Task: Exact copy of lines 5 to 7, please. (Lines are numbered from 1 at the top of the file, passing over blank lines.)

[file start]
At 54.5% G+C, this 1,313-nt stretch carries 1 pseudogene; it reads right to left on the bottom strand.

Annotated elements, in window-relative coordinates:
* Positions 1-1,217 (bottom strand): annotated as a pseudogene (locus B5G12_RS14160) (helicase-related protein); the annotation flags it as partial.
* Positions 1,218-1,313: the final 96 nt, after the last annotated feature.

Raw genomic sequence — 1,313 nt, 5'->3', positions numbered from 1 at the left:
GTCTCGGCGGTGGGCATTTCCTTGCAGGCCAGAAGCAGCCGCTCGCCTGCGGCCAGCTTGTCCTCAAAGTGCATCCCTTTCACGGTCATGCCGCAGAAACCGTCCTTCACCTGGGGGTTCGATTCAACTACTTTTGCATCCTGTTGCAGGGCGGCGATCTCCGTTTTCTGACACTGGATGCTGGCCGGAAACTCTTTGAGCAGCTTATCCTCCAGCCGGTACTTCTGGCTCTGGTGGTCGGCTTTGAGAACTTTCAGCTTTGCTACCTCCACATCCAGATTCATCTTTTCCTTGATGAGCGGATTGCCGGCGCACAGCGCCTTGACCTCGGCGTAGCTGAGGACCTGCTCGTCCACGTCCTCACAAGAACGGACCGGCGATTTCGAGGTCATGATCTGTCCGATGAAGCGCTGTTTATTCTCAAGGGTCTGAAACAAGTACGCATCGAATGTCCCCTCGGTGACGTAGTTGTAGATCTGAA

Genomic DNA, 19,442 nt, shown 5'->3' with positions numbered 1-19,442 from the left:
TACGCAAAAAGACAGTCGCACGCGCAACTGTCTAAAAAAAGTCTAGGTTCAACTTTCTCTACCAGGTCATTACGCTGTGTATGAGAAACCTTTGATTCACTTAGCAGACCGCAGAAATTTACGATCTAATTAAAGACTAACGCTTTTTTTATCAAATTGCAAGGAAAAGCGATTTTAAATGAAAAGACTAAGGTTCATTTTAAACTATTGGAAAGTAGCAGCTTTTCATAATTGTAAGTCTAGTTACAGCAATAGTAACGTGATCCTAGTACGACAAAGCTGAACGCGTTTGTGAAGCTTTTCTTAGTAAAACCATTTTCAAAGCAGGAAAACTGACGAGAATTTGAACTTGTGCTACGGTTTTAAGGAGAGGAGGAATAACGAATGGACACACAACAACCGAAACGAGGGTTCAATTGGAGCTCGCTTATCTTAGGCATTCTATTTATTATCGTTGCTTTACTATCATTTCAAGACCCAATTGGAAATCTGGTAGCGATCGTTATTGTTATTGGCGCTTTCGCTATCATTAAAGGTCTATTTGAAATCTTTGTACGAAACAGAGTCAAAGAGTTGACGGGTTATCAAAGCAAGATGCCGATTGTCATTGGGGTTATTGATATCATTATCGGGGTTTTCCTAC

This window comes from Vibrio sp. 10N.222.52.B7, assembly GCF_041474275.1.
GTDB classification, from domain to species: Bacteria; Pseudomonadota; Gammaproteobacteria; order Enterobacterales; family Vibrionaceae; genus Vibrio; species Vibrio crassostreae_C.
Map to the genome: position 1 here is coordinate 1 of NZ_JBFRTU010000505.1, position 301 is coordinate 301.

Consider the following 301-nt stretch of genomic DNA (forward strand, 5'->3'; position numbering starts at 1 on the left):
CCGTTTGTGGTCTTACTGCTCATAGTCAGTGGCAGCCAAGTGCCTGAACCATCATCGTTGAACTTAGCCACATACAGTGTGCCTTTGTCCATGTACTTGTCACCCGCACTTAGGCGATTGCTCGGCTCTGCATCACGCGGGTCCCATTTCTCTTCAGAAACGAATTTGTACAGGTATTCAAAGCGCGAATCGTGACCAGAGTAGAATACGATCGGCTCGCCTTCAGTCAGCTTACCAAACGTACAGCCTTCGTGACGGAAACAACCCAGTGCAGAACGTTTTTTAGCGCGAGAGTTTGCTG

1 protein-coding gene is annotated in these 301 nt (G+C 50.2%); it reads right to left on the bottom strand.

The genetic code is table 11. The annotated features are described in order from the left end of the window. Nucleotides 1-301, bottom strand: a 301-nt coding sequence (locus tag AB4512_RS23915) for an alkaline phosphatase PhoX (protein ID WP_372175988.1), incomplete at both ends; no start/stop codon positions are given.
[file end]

Raw genomic sequence — 1,313 nt, 5'->3', positions numbered from 1 at the left:
GTCTCGGCGGTGGGCATTTCCTTGCAGGCCAGAAGCAGCCGCTCGCCTGCGGCCAGCTTGTCCTCAAAGTGCATCCCTTTCACGGTCATGCCGCAGAAACCGTCCTTCACCTGGGGGTTCGATTCAACTACTTTTGCATCCTGTTGCAGGGCGGCGATCTCCGTTTTCTGACACTGGATGCTGGCCGGAAACTCTTTGAGCAGCTTATCCTCCAGCCGGTACTTCTGGCTCTGGTGGTCGGCTTTGAGAACTTTCAGCTTTGCTACCTCCACATCCAGATTCATCTTTTCCTTGATGAGCGGATTGCCGGCGCACAGCGCCTTGACCTCGGCGTAGCTGAGGACCTGCTCGTCCACGTCCTCACAAGAACGGACCGGCGATTTCGAGGTCATGATCTGTCCGATGAAGCGCTGTTTATTCTCAAGGGTCTGAAACAAGTACGCATCGAATGTCCCCTCGGTGACGTAGTTGTAGATCTGAA

Genomic DNA, 19,442 nt, shown 5'->3' with positions numbered 1-19,442 from the left: